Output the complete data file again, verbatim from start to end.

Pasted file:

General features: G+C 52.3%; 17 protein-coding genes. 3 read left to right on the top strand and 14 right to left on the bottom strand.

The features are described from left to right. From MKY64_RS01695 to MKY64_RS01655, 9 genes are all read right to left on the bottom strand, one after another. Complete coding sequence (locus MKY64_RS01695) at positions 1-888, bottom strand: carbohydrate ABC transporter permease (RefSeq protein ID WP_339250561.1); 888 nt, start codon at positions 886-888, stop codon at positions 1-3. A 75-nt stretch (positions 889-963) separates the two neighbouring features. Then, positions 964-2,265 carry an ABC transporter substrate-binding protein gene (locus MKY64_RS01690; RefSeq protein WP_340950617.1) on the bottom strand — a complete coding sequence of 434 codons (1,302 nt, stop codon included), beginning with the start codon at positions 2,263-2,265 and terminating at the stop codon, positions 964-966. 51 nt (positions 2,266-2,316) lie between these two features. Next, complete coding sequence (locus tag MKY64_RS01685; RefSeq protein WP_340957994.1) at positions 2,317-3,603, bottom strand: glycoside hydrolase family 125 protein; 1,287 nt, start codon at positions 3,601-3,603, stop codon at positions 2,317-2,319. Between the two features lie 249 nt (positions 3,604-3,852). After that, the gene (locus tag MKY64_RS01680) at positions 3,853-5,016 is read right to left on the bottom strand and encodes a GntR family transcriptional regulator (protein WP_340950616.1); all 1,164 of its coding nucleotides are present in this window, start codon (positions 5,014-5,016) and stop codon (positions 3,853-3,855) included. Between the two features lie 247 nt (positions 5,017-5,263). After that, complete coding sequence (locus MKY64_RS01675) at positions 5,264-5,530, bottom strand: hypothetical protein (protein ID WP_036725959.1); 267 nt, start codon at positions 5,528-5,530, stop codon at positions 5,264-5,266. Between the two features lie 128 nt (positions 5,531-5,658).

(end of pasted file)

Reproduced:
General features: G+C 52.3%; 17 protein-coding genes. 3 read left to right on the top strand and 14 right to left on the bottom strand.

The features are described from left to right. From MKY64_RS01695 to MKY64_RS01655, 9 genes are all read right to left on the bottom strand, one after another. Complete coding sequence (locus MKY64_RS01695) at positions 1-888, bottom strand: carbohydrate ABC transporter permease (RefSeq protein ID WP_339250561.1); 888 nt, start codon at positions 886-888, stop codon at positions 1-3. A 75-nt stretch (positions 889-963) separates the two neighbouring features. Then, positions 964-2,265 carry an ABC transporter substrate-binding protein gene (locus MKY64_RS01690; RefSeq protein WP_340950617.1) on the bottom strand — a complete coding sequence of 434 codons (1,302 nt, stop codon included), beginning with the start codon at positions 2,263-2,265 and terminating at the stop codon, positions 964-966. 51 nt (positions 2,266-2,316) lie between these two features. Next, complete coding sequence (locus tag MKY64_RS01685; RefSeq protein WP_340957994.1) at positions 2,317-3,603, bottom strand: glycoside hydrolase family 125 protein; 1,287 nt, start codon at positions 3,601-3,603, stop codon at positions 2,317-2,319. Between the two features lie 249 nt (positions 3,604-3,852). After that, the gene (locus tag MKY64_RS01680) at positions 3,853-5,016 is read right to left on the bottom strand and encodes a GntR family transcriptional regulator (protein WP_340950616.1); all 1,164 of its coding nucleotides are present in this window, start codon (positions 5,014-5,016) and stop codon (positions 3,853-3,855) included. Between the two features lie 247 nt (positions 5,017-5,263). After that, complete coding sequence (locus MKY64_RS01675) at positions 5,264-5,530, bottom strand: hypothetical protein (protein ID WP_036725959.1); 267 nt, start codon at positions 5,528-5,530, stop codon at positions 5,264-5,266. Between the two features lie 128 nt (positions 5,531-5,658).